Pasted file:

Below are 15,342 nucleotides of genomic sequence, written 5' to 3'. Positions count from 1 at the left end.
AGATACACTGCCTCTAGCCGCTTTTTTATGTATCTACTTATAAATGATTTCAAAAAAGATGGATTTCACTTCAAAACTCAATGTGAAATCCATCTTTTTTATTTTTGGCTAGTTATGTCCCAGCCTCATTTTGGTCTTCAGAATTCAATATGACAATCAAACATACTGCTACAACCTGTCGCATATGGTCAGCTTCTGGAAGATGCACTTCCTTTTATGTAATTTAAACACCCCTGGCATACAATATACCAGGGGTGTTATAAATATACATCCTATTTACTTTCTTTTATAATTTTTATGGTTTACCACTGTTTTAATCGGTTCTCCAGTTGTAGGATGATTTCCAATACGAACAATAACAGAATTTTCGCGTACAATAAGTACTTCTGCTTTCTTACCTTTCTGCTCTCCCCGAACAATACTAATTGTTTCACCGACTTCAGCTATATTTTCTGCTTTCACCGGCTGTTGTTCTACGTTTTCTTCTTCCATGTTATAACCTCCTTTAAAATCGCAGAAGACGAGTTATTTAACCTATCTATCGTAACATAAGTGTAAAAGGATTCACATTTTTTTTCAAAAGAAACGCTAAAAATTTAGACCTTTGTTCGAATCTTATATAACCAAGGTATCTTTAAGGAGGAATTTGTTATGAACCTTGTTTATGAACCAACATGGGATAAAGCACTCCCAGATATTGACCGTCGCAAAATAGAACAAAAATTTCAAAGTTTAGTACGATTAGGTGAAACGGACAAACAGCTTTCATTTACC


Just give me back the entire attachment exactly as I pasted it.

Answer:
Below are 15,342 nucleotides of genomic sequence, written 5' to 3'. Positions count from 1 at the left end.
AGATACACTGCCTCTAGCCGCTTTTTTATGTATCTACTTATAAATGATTTCAAAAAAGATGGATTTCACTTCAAAACTCAATGTGAAATCCATCTTTTTTATTTTTGGCTAGTTATGTCCCAGCCTCATTTTGGTCTTCAGAATTCAATATGACAATCAAACATACTGCTACAACCTGTCGCATATGGTCAGCTTCTGGAAGATGCACTTCCTTTTATGTAATTTAAACACCCCTGGCATACAATATACCAGGGGTGTTATAAATATACATCCTATTTACTTTCTTTTATAATTTTTATGGTTTACCACTGTTTTAATCGGTTCTCCAGTTGTAGGATGATTTCCAATACGAACAATAACAGAATTTTCGCGTACAATAAGTACTTCTGCTTTCTTACCTTTCTGCTCTCCCCGAACAATACTAATTGTTTCACCGACTTCAGCTATATTTTCTGCTTTCACCGGCTGTTGTTCTACGTTTTCTTCTTCCATGTTATAACCTCCTTTAAAATCGCAGAAGACGAGTTATTTAACCTATCTATCGTAACATAAGTGTAAAAGGATTCACATTTTTTTTCAAAAGAAACGCTAAAAATTTAGACCTTTGTTCGAATCTTATATAACCAAGGTATCTTTAAGGAGGAATTTGTTATGAACCTTGTTTATGAACCAACATGGGATAAAGCACTCCCAGATATTGACCGTCGCAAAATAGAACAAAAATTTCAAAGTTTAGTACGATTAGGTGAAACGGACAAACAGCTTTCATTTACC